Virginia is the latest state along the I-95 corridor to get permission to add toll booths to collect fees to pay for upkeep of the Old Dominion State's portion of the federal highway.
Gov. Bob McDonnell, a Republican, announced Monday that the Federal Highway Administration has granted preliminary approval to charge drivers for using the north-south corridor that spans more than 1,900 miles from Maine to Miami.
McDonnell said the money will go to the Interstate Reconstruction and Rehabilitation Pilot Program, which permits three states the authority to toll existing Interstate facilities to raise money for state road improvements. Missouri is the only other state with approval -- it's adding tolls along the I-70 corridor.
"I-95 is one of the most important and heavily traveled highway corridors in the country, linking population and commercial centers up and down the East Coast. Limited funds and growing capital and maintenance needs have led to deficient pavements and structures, congestion, higher crash density and safety concerns," McDonnell said, noting that the state is investing $4 billion in transportation over the next three years.
"The ability to toll I-95 will help leverage this investment by funding transportation improvements in this vital corridor," he added.
The Virginia Department of Transportation estimates it could generate $250 million over the first five years of the toll program and over $50 million annually beyond that. The tolls are meant to pay for improvements that could include shoulder widening, guardrail installation, height detectors on bridges, and 700 miles of additional lanes, particularly between I-95 and I-295 south of Richmond to the North Carolina border.
"The entire I-95 corridor averages a level of service of 'D' and some more urban portions are 'F' during peak periods," said Secretary of Transportation Sean T. Connaughton. "This level of service is unacceptable anywhere, let alone on the most traveled corridor in Virginia."
According to I-95 Coalition, an alliance of transportation agencies, toll authorities, public safety and other officials, tolling on the turnpike is state-by-state. Maine, New Hampshire, New York, New Jersey, Pennsylvania, Delaware, Maryland all have tolls along I-95 while Massachusetts, Connecticut, Rhode Island, North Carolina, South Carolina, Georgia and Florida do not.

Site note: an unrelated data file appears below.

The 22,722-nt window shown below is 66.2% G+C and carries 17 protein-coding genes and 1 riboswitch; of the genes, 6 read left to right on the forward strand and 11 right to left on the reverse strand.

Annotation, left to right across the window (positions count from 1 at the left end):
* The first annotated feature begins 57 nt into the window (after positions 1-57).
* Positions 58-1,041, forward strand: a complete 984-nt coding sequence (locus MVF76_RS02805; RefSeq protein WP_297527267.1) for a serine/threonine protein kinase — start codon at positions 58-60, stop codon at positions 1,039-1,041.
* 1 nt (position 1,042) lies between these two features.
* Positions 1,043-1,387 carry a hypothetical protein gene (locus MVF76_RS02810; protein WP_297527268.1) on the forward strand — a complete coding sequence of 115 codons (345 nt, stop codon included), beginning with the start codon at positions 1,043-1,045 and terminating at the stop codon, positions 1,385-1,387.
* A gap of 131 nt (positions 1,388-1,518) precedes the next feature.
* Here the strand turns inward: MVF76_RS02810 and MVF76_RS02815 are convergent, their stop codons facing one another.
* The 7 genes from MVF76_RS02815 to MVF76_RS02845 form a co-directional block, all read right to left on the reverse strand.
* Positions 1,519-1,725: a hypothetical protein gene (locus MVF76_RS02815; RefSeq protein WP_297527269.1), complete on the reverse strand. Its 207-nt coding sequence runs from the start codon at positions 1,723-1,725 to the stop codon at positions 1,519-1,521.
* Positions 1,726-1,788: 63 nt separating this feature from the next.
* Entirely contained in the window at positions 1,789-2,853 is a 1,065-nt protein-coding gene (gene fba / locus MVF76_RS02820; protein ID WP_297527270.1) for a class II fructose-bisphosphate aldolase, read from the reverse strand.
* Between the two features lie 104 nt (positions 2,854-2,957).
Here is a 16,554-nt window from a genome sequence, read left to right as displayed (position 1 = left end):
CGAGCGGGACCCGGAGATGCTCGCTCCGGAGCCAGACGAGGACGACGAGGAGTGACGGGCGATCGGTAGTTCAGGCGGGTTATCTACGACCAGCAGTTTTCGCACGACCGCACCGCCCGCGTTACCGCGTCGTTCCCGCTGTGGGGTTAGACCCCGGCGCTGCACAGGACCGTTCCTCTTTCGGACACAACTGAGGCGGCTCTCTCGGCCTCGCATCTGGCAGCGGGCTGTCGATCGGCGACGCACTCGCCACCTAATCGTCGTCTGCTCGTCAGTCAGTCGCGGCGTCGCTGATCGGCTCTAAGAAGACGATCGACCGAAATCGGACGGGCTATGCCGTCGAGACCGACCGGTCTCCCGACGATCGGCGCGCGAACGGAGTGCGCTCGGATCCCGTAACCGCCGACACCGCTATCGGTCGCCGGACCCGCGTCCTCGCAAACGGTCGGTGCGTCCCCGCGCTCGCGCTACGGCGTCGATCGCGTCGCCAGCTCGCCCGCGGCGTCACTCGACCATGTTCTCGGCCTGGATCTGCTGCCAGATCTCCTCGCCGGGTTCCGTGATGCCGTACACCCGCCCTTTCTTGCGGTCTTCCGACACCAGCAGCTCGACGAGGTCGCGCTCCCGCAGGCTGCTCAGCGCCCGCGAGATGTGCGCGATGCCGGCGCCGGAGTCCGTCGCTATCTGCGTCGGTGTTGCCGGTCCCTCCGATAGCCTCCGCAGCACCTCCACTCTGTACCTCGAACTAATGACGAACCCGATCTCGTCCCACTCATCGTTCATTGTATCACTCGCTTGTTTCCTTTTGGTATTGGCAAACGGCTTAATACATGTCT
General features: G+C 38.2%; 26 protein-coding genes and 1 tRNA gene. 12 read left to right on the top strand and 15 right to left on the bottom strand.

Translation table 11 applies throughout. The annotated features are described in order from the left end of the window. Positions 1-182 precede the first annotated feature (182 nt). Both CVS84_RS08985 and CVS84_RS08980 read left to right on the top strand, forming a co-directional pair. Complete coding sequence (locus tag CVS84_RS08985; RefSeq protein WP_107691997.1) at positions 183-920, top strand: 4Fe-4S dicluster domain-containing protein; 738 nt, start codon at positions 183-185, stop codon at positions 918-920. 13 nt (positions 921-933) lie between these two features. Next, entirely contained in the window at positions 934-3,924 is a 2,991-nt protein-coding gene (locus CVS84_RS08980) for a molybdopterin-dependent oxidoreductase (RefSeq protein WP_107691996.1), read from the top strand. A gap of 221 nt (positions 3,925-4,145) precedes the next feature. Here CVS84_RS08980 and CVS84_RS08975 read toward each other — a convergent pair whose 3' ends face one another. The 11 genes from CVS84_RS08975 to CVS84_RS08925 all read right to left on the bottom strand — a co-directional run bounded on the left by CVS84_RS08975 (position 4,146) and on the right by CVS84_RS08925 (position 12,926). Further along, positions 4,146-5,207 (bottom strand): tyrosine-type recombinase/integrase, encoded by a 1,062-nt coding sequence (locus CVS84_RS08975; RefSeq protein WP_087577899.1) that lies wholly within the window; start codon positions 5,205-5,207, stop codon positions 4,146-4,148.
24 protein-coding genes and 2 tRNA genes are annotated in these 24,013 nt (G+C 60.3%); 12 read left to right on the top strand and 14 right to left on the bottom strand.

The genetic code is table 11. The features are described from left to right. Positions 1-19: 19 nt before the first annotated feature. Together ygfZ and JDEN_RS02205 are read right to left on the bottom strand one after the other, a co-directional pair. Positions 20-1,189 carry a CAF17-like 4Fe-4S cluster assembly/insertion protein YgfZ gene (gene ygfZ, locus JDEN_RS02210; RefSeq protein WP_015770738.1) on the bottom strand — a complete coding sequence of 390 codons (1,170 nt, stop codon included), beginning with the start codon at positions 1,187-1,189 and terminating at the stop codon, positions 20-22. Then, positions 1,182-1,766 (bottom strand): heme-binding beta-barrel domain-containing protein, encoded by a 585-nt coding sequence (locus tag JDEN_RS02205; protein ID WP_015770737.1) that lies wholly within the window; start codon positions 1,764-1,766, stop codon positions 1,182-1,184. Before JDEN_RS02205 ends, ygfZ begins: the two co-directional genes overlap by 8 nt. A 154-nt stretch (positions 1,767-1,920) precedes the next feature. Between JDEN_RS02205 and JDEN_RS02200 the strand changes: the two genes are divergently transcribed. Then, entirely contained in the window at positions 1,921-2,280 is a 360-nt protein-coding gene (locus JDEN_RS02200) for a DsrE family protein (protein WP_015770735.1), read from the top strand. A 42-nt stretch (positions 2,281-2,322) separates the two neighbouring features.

Virginia collects 20 cents per gallon on gas. That's in addition to the 18.4 cents per gallon the federal government charge. Along with local rates, the state's fuel tax rate ties with Texas and Louisiana as the 11th lowest in the nation.
Mark Robyn, an economist with the Tax Foundation, said there are pros and cons to the toll booth scenario, especially since many analysts differ on whether the gas tax is an appropriate user fee for drivers.
Gas mileage is increasing in cars forcing down tax revenues while road usage is still growing. Because of that, tolls may be a better way for directing funds for road maintenance.
"You don't have that variation based on gas mileage or the weight of the vehicles. You can toll people according to the number of axles .... Some people have argued that's better," Robyn told FoxNews.com.
On the other hand, the way the wealth is spread around also matters. Since not every road has a toll, roads that are secondary are likely to be more poorly maintained. But if the state takes money out of its kitty meant for the tolled road and diverts it to secondary roads, users of the toll road end up paying taxes for roads they don't use while also paying tolls, and that's when disparity builds.